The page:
I only use Slavo-Turk as a way to refer to the region from Slavia to the region around the Black and Caspian Seas.
While the Khazar conversion is a major theme of medieval Rabbinic literature, it is not significant and most of the conversion in the Black & Caspian Sea area took place long before Turkic peoples wandered into the area.
Turk is just short Helleno-Pontic-Armenian-Irano-Scythian-Caspian-Turkic region. Conversion to Judaic religion is well-attested in the region in ancient literature (including the Bible), and there probably was some minor Turkic-Tatar conversion (including the Khazar conversion) in the region shortly before the area became Islamic (as is described in Jewish, Byzantine, and Arabic literature).
Slavia refers to the region where there were Knaanic-speaking Judaic populations as well as the historically attested conversions that took place among Slavic-language speakers during the time of the Hussite Rebellion and later. RASHI's commentaries contain a few Judeo-Slavic or Knaanic words, and this presence suggests there was export of Slavo-Turk Judaic/Jewish population into French Jewish (Gallo-Roman) population in the 11th century. Export of Slavo-Turk Judaic/Jewish population into the Ibero-Berber and the Syro-Mesopotamian community is attested from the 10th century.
The replacement of the earlier Talmudic term גרממיא (Germamya) by Ashkenaz suggests that between the 10th and 13th century Slavo-Turk Judaic/Jewish merchants came to dominate the overland route from France to Mesopotamia. This trade route was extremely important until the Mongols destroyed Baghdad and rampaged into Poland.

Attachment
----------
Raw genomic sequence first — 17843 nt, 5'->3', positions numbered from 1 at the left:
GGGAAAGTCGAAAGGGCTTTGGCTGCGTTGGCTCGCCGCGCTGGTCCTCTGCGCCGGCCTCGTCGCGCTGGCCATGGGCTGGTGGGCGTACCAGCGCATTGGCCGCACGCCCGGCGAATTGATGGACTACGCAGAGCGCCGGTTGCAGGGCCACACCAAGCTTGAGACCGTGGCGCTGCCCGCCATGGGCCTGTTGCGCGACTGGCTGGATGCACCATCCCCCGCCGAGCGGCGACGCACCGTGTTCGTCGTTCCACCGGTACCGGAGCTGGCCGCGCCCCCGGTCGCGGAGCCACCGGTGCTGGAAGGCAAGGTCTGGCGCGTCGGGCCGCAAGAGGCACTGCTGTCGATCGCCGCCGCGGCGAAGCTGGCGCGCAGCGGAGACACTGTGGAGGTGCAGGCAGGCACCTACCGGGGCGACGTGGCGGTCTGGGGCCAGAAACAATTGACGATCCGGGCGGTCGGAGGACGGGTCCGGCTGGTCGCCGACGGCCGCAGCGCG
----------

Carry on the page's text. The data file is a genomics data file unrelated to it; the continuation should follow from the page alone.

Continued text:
Yiddish probably starts as a relexification of Knaanic to the mostly Germanic vocabulary of a lingua franca or pidgin used for communication between Slavic & Germanic speakers in areas where Slavic & Germanic peoples cohabited. The oldest stratum of Yiddish contains obsolete Christian terminology. The semantics of Yiddish is almost entirely Slavic while the grammar is strongly Slavic.
We can be completely certain that ancient Judeans never left Palestine, gradually converted first to Christianity then to Islam, and became the ancestors of modern Palestinians.
People of the ethnic background of Dabakr and of my family must be considered invaders, interlopers, thieves, and genocidaires in the Levant.
I tend to consider Alexandrian Koine to be an ancient Greek dialect. I could be incorrect, but I was under the impression that some specialists in historical Greek linguistics considered Griko to descend from Doric Greek. The Ophitic variant of Pontic Greek has characteristics that cause some specialists to classify it as a pre-Koine dialect or an evolution of ancient Greek separate from Koine.
The Greek Diaspora population like the Jewish Diaspora population has a large mercantile component but unlike the Jewish Diaspora population had a central origin population that continued to exchange individuals with the Diaspora communities, and there was a linguistic leveling effect.
The Jewish Diaspora descended from Mesopotamian, Greek, Phoenician, Armenian, Slavic, Germanic, and other convert populations had no major connection with the mostly agrarian Judean population, which had entirely converted to Christianity or to Islam by the 13th century. The mercantile elements used written Rabbinic Hebrew to communicate. Because this written Rabbinic Hebrew was a relexified version of the writer's native language, miscommunications was always possible, but the problem tended to be alleviated by commercial use of quotations that came from sacred texts and that had agreed meanings.
(In the Slavo-Turkic culture area from Eastern France to the Ukraine, there was a leveling effect, in that Ostjiddisch replaced Knaanic & was moving westward. Judeo-French dialects long ago died out or were supplanted by West German Jewish dialects.)